It was in fact this very view which led to the attitude in Nazi Germany that people with handicaps were an unnecessary burden on society, and that it was therefore better to put them to some good use for the common good, i.e. inhumane medical experimentation without consent. It was this same view which led to the devaluing of human life by the Soviet regime.

And yet, in our day, it is generally thought that it is perfectly normal to be an atheist and to believe in human rights at the same time. The problem with that is that such a person is ignoring the inherent contradiction between these two, and borrowing the concept of intrinsic human value from Christianity although it is not a natural result of atheistic reasoning. At least Rorty was willing to admit it!

Because if human rights means that we are not supposed to trample upon weak individuals, then that contradicts the basic premise of how atheistic evolutionary theory of human progress works!

Rorty and other atheists see this inherent problem, and yet they have no answer other than to say: if there is no God, there should be no human rights, but yet I believe that human rights are there.

The problem is: they stop right there and don’t allow reason to take them to the next logical step, which is to say: Okay, if there is no God, there should be no human rights, but yet I know that human rights are obviously there…  and so: maybe I was wrong about there being no God…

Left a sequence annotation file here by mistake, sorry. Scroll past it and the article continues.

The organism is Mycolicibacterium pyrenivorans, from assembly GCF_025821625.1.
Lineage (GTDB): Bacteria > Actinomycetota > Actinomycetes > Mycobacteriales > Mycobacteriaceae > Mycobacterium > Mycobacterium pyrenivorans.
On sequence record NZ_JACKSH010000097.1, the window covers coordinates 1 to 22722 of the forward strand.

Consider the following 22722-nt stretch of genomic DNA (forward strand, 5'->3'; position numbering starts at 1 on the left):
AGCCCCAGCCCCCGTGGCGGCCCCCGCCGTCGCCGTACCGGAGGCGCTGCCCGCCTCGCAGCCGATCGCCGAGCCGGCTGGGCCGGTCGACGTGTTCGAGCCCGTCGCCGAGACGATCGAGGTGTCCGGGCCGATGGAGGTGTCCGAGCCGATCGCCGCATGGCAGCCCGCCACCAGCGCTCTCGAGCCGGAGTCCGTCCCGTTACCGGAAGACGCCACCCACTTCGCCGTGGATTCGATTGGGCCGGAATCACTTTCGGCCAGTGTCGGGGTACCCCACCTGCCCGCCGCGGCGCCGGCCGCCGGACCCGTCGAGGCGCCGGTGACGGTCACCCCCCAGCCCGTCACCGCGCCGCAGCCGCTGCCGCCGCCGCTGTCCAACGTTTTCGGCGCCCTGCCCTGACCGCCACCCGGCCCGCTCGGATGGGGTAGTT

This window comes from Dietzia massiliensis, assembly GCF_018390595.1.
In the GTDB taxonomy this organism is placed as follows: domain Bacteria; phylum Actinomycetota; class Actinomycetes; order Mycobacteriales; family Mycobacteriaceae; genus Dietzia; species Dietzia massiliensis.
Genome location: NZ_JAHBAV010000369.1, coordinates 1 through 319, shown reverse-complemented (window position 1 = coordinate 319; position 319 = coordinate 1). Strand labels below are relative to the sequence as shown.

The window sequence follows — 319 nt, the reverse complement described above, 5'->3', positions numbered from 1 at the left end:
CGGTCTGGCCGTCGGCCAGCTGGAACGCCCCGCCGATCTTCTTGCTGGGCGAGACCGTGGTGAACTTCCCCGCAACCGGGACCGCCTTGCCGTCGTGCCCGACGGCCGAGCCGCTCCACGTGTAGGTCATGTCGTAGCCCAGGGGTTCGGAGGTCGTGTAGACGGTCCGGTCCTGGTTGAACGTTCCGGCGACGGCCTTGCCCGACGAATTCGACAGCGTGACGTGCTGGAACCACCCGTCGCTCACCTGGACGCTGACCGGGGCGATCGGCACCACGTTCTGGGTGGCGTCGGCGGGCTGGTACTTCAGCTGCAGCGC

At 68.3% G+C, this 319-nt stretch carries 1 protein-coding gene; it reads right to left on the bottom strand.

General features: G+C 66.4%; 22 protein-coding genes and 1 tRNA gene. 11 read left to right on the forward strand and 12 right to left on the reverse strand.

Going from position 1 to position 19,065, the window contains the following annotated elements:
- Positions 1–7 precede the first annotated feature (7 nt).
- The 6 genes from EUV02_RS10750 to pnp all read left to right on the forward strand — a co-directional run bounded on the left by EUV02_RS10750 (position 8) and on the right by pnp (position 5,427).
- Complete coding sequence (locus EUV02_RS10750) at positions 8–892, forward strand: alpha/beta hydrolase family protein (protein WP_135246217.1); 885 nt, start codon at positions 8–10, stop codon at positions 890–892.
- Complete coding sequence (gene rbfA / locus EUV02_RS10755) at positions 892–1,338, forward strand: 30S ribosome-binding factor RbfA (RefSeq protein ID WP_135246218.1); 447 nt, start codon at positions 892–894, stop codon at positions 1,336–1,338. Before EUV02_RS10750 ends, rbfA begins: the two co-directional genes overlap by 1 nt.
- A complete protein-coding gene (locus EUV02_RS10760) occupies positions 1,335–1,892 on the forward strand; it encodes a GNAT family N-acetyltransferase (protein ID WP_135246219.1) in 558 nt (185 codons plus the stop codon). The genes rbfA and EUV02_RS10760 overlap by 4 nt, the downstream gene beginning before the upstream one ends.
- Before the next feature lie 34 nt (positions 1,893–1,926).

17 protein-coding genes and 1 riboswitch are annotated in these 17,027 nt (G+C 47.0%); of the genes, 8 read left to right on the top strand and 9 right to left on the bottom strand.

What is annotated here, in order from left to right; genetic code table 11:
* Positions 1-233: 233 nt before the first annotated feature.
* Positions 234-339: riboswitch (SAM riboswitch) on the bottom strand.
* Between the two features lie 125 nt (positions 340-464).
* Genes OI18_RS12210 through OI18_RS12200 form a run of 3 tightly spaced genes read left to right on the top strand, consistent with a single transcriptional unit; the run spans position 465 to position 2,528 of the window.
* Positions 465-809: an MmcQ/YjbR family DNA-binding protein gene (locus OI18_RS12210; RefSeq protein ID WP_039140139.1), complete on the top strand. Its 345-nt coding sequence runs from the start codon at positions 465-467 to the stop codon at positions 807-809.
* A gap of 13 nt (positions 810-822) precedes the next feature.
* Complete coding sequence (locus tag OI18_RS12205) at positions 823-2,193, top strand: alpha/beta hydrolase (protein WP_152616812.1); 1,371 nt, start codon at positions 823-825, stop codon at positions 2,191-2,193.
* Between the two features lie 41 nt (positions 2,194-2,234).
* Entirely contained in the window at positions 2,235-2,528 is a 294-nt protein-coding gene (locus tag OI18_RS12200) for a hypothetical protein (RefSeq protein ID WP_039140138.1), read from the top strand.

I can’t help but believe that there are some who sense this inherent problem and allow it to lead them to belief in God – I pray that more will – and not just any god, but the God of Christianity, the only God who gave his life to redeem people of all tribes, tongues, nations, ages and ability-levels, because he believed that they all had an equal level of intrinsic value as human beings. He is a God who associated with the weak and marginalized, even to the point of becoming one himself in order to save others. If you believe in human rights, you got it from him.

 

1. [Nancy Pearcey, Finding Truth, pp. 225-226, quoted by Gary DeMar in ‘Why Atheists Can’t Account for Human Rights’]

Opinion Article in Longmont Times-Call Advocates that Fertilized Eggs are Human

I was surprised to see today that the Longmont Times-Call posted an opinion article by a Longmont resident on the topic of when an unborn child becomes a true person – since this is a controversial topic which is very much at the heart of debates over abortion and human rights.

I was even more surprised when I realized that the article was advocating for seeing fertilized eggs as fully human – not what I had expected to find when I saw the title of the article.

The author, Brad Jolly, is writing in response to atheist doctor Richard Juday, who believes that humanness develops over time.

Check out the article – I found it surprisingly refreshing, especially that it appeared here in the local paper: http://www.timescall.com/columnists/opinion-local/ci_26964706/brad-jolly-fertilized-human-eggs-are-human

Thank you Longmont Times-Call for representing a broad spectrum of viewpoints!